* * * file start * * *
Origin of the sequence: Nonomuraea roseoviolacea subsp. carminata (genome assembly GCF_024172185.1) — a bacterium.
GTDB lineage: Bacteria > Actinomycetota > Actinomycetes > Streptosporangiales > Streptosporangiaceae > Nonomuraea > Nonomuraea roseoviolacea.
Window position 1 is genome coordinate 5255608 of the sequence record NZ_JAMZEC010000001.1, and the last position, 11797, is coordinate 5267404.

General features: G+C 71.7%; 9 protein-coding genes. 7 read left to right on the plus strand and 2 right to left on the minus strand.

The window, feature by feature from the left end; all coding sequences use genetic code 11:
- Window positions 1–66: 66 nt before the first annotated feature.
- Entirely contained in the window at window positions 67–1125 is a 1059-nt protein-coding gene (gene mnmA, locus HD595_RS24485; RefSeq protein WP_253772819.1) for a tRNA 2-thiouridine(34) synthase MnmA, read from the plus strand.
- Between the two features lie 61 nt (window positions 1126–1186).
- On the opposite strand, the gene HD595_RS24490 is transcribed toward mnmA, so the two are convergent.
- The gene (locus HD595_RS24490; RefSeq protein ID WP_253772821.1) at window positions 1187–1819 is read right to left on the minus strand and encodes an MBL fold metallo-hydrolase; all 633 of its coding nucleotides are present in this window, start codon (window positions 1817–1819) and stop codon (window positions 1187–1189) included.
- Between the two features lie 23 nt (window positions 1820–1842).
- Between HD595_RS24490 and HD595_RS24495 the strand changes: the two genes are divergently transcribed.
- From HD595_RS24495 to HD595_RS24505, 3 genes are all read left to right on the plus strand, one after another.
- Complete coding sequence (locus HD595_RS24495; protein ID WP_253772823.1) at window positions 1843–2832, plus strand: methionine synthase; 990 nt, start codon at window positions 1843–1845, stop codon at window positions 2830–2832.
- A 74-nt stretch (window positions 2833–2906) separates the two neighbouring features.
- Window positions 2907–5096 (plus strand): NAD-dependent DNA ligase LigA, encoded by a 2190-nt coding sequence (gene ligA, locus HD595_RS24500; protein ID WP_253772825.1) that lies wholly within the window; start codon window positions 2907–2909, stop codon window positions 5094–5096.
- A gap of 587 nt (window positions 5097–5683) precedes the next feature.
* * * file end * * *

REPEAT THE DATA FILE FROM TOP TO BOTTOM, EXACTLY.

Origin of the sequence: Nonomuraea roseoviolacea subsp. carminata (genome assembly GCF_024172185.1) — a bacterium.
GTDB lineage: Bacteria > Actinomycetota > Actinomycetes > Streptosporangiales > Streptosporangiaceae > Nonomuraea > Nonomuraea roseoviolacea.
Window position 1 is genome coordinate 5255608 of the sequence record NZ_JAMZEC010000001.1, and the last position, 11797, is coordinate 5267404.

General features: G+C 71.7%; 9 protein-coding genes. 7 read left to right on the plus strand and 2 right to left on the minus strand.

The window, feature by feature from the left end; all coding sequences use genetic code 11:
- Window positions 1–66: 66 nt before the first annotated feature.
- Entirely contained in the window at window positions 67–1125 is a 1059-nt protein-coding gene (gene mnmA, locus HD595_RS24485; RefSeq protein WP_253772819.1) for a tRNA 2-thiouridine(34) synthase MnmA, read from the plus strand.
- Between the two features lie 61 nt (window positions 1126–1186).
- On the opposite strand, the gene HD595_RS24490 is transcribed toward mnmA, so the two are convergent.
- The gene (locus HD595_RS24490; RefSeq protein ID WP_253772821.1) at window positions 1187–1819 is read right to left on the minus strand and encodes an MBL fold metallo-hydrolase; all 633 of its coding nucleotides are present in this window, start codon (window positions 1817–1819) and stop codon (window positions 1187–1189) included.
- Between the two features lie 23 nt (window positions 1820–1842).
- Between HD595_RS24490 and HD595_RS24495 the strand changes: the two genes are divergently transcribed.
- From HD595_RS24495 to HD595_RS24505, 3 genes are all read left to right on the plus strand, one after another.
- Complete coding sequence (locus HD595_RS24495; protein ID WP_253772823.1) at window positions 1843–2832, plus strand: methionine synthase; 990 nt, start codon at window positions 1843–1845, stop codon at window positions 2830–2832.
- A 74-nt stretch (window positions 2833–2906) separates the two neighbouring features.
- Window positions 2907–5096 (plus strand): NAD-dependent DNA ligase LigA, encoded by a 2190-nt coding sequence (gene ligA, locus HD595_RS24500; protein ID WP_253772825.1) that lies wholly within the window; start codon window positions 2907–2909, stop codon window positions 5094–5096.
- A gap of 587 nt (window positions 5097–5683) precedes the next feature.